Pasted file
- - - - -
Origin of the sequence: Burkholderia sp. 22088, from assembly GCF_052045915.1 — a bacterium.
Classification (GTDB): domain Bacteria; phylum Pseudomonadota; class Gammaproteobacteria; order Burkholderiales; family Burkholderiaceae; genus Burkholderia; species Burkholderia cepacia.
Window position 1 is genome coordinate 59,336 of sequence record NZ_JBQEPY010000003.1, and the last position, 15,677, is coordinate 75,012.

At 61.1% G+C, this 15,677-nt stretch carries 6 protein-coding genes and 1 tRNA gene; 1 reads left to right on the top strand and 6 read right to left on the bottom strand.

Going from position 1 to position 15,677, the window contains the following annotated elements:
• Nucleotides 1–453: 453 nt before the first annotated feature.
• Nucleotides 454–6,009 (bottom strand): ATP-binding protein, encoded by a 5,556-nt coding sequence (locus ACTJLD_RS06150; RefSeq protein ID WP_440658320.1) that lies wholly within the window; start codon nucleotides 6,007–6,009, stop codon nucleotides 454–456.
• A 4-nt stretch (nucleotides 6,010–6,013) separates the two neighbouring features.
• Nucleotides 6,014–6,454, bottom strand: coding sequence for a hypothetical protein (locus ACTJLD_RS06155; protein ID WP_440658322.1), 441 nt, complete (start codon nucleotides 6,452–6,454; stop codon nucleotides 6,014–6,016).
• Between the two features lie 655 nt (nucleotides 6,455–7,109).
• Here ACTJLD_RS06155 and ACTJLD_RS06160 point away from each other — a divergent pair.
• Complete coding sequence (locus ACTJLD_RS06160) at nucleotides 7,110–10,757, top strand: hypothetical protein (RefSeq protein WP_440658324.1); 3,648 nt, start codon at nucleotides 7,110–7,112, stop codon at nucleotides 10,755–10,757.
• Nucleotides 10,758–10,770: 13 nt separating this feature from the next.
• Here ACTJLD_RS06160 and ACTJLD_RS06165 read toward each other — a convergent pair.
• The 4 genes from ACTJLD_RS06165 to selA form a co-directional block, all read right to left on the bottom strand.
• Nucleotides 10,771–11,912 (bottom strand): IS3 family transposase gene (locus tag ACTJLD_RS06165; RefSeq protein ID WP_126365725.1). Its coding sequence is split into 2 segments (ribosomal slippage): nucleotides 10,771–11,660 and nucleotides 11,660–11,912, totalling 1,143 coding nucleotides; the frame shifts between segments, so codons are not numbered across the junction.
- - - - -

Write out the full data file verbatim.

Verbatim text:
Origin of the sequence: Burkholderia sp. 22088, from assembly GCF_052045915.1 — a bacterium.
Classification (GTDB): domain Bacteria; phylum Pseudomonadota; class Gammaproteobacteria; order Burkholderiales; family Burkholderiaceae; genus Burkholderia; species Burkholderia cepacia.
Window position 1 is genome coordinate 59,336 of sequence record NZ_JBQEPY010000003.1, and the last position, 15,677, is coordinate 75,012.

At 61.1% G+C, this 15,677-nt stretch carries 6 protein-coding genes and 1 tRNA gene; 1 reads left to right on the top strand and 6 read right to left on the bottom strand.

Going from position 1 to position 15,677, the window contains the following annotated elements:
• Nucleotides 1–453: 453 nt before the first annotated feature.
• Nucleotides 454–6,009 (bottom strand): ATP-binding protein, encoded by a 5,556-nt coding sequence (locus ACTJLD_RS06150; RefSeq protein ID WP_440658320.1) that lies wholly within the window; start codon nucleotides 6,007–6,009, stop codon nucleotides 454–456.
• A 4-nt stretch (nucleotides 6,010–6,013) separates the two neighbouring features.
• Nucleotides 6,014–6,454, bottom strand: coding sequence for a hypothetical protein (locus ACTJLD_RS06155; protein ID WP_440658322.1), 441 nt, complete (start codon nucleotides 6,452–6,454; stop codon nucleotides 6,014–6,016).
• Between the two features lie 655 nt (nucleotides 6,455–7,109).
• Here ACTJLD_RS06155 and ACTJLD_RS06160 point away from each other — a divergent pair.
• Complete coding sequence (locus ACTJLD_RS06160) at nucleotides 7,110–10,757, top strand: hypothetical protein (RefSeq protein WP_440658324.1); 3,648 nt, start codon at nucleotides 7,110–7,112, stop codon at nucleotides 10,755–10,757.
• Nucleotides 10,758–10,770: 13 nt separating this feature from the next.
• Here ACTJLD_RS06160 and ACTJLD_RS06165 read toward each other — a convergent pair.
• The 4 genes from ACTJLD_RS06165 to selA form a co-directional block, all read right to left on the bottom strand.
• Nucleotides 10,771–11,912 (bottom strand): IS3 family transposase gene (locus tag ACTJLD_RS06165; RefSeq protein ID WP_126365725.1). Its coding sequence is split into 2 segments (ribosomal slippage): nucleotides 10,771–11,660 and nucleotides 11,660–11,912, totalling 1,143 coding nucleotides; the frame shifts between segments, so codons are not numbered across the junction.